Please note that the product backlog board has been superseded by the Product Canvas, a new type of backlog designed for creating new products and for product updates aimed at new markets. It extends the backlog board and connects personas with the product features. Please see my post "The Product Canvas" for more information.
Most product backlogs I have come across either contain too much or too little information, ranging from literally a handful of user stories to many hundred items. Many backlogs don’t consider non-functional requirements and do not provide high priority items that are “ready” – clear, testable and feasible.
How come product owners and teams struggle to use the product backlog effectively? One of the reasons lies in the linear nature of a traditional product backlog: It is a list of “features, functions, technologies, enhancements, and bug fixes,” as Schwaber and Beedle (2002) write. Such a list can work well for updating an existing product. But it is often insufficient for developing a new product.
Enter the Product Backlog Board
I have therefore started to work with a structured and hierarchical product backlog, which I have named “Product Backlog Board.” Here is a sample product backlog board:
The product backlog board depicted above provides the following elements:
The Product Backlog Board (click to enlarge)
I am not the first person to recognise that flat product backlogs can be inappropriate; Jeff Patton did so a few years ago when he developed his story maps, for instance. You could even use a story map within your product backlog board if you wanted.
- A prioritised story area with a ready section and a section containing themes with their epics.
- A constraint area with the global operational qualities and the critical product design and user interface requirements.
- An optional model area that contains requirement models.
The Story Area
The story area is divided into two sections: items that are likely to be worked on in the next sprint, and the other outstanding work that is essential to create a successful product. The items in the ready section must be clear, feasible and testable. They are preferably captured as small and detailed user stories with well-written acceptance criteria. The epics, however, are coarse-grained and sketchy. They are placeholders for future detailed stories which are progressively derived from them. Epics are grouped into themes with each theme representing a product capability.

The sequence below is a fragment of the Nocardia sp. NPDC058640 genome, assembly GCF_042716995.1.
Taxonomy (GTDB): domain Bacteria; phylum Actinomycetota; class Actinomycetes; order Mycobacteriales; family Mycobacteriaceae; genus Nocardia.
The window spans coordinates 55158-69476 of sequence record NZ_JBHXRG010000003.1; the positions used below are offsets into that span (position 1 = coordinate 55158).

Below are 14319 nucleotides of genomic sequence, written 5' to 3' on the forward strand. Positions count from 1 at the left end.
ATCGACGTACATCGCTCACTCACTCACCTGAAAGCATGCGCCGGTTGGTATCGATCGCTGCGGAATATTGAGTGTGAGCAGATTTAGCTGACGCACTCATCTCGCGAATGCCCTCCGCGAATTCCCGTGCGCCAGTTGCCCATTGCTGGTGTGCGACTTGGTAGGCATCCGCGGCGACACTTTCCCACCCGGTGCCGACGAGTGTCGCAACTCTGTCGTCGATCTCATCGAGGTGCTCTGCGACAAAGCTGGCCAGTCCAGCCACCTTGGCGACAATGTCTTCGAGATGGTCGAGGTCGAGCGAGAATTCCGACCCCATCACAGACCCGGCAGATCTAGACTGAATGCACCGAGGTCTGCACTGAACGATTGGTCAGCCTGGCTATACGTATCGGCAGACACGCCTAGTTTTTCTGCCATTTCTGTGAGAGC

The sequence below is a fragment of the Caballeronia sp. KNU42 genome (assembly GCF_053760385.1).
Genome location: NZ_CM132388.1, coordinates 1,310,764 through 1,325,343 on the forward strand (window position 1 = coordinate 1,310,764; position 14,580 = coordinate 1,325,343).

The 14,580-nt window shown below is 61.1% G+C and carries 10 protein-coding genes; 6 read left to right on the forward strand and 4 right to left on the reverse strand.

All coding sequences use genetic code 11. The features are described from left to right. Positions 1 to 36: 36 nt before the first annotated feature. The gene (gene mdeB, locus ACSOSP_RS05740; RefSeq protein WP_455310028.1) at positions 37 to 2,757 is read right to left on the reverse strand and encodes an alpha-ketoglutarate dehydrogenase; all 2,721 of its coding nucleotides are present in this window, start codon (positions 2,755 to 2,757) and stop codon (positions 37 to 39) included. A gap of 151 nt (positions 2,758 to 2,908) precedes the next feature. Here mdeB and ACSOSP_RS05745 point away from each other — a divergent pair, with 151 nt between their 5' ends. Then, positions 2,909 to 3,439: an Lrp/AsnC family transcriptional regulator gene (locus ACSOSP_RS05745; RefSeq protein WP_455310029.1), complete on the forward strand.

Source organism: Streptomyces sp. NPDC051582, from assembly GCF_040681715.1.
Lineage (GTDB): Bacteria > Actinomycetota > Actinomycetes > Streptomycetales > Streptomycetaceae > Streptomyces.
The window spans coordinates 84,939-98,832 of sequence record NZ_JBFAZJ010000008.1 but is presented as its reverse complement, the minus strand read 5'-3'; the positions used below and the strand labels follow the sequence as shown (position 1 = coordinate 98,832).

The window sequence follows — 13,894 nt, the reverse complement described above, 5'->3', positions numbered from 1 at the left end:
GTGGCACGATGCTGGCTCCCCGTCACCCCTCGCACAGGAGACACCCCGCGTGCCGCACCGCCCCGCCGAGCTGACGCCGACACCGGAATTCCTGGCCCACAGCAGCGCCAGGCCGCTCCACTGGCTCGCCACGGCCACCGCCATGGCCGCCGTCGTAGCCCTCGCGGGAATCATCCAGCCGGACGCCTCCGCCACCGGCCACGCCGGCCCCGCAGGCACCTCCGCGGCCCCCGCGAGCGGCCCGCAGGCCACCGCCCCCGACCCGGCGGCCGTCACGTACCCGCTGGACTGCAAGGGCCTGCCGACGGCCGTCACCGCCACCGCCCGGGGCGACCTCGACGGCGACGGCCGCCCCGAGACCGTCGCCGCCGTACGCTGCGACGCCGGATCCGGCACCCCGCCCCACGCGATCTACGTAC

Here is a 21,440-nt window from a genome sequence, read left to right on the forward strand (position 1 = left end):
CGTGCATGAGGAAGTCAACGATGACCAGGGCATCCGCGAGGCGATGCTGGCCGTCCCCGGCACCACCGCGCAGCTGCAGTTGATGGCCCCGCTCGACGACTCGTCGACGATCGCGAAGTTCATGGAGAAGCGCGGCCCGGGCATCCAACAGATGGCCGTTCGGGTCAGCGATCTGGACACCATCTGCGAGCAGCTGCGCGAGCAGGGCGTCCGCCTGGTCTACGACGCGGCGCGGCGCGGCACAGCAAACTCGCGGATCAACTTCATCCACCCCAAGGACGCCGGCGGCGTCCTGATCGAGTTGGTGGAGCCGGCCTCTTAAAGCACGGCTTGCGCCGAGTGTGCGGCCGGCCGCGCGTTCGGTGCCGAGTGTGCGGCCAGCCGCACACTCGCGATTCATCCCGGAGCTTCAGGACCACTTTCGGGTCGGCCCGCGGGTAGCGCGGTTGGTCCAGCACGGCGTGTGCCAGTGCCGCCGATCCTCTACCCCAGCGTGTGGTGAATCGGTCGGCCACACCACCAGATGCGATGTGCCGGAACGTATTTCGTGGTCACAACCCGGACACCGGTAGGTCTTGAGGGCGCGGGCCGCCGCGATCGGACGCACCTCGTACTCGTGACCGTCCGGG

The stories in the ready section must be strictly prioritised, from one to n, to focus the work of the team. You don't have to order the themes and epics unless you want to indicate when functionality will be released, for instance, in form of an early product increment (beta). But don’t forget to review the epics on a regular basis, and consider risk and uncertainty as well as dependencies. This will help you to decide how to stock the ready section and to determine which stories have to be carved out of your epics.
The Constraint Area
This area contains the global non-functional requirements of the product – operational qualities as well as product design and user interface ideas that apply to the entire product. It’s important to recognise and address these constraints: They influence the user experience, drive architecture and the technology decisions, impact the total cost of ownership and the product’s life expectancy. I prefer to capture operational qualities using constraint cards. The critical aspects of product and user interface design are best described visually as sketches or screenshots of mock-ups and prototypes. Note that the items in the constraint area are not estimated. Instead, the definition of done states that all constraints must be fulfilled. (I discuss design in more detail in my post on Agile User Interface Design.)
The Model Area
Workflows and models don’t fit into a linear, flat product backlog. Consequently, many Scrum teams ignore them. While requirements modelling should be applied lightly in an agile context, teams often benefit from connecting individual stories and epics, for instance, by showing how the user roles interact with the epics. The same is true for workflows: It’s often helpful to look at a user story sequence to understand how a user interacts with the product and to explore the resulting user experience. If requirement models and workflows are helpful to develop your product, then add a model area to the product backlog board. Like the constraint items, the models and workflows are not estimated. But they are also not included in the definition of done, as they simply elaborate stories and epics. (I describe user story sequences and workflows in more detail in my post on user story modelling.)
Making the Information Visible and Accessible
The product backlog should be visible and easily accessible for everyone involved in the development effort. I hence prefer to work with a physical product backlog board – paper cards and paper sheets put up on a large board or an office wall.
On distributed projects the product backlog board can be easily stored as an electronic spreadsheet. Just remember to make it visible, for instance, by posting it on the project wiki.
The Product Backlog Board on an Office Wall
Stocking the Product Backlog Board
I prefer to derive the contents of the product backlog board from the product vision board or the product roadmap and to focus its content on the items that are essential to develop the next product version or the next major public release. This reduces complexity, creates clarity, and avoids predicting an uncertain future.
When you stock the constraint area, resist the temptation to create the complete product and user interface design upfront. Rather focus on those aspects that significantly influence the success of the product and that are difficult to change at a later stage. The detailed design should evolve from sprint to sprint based on customer and user feedback.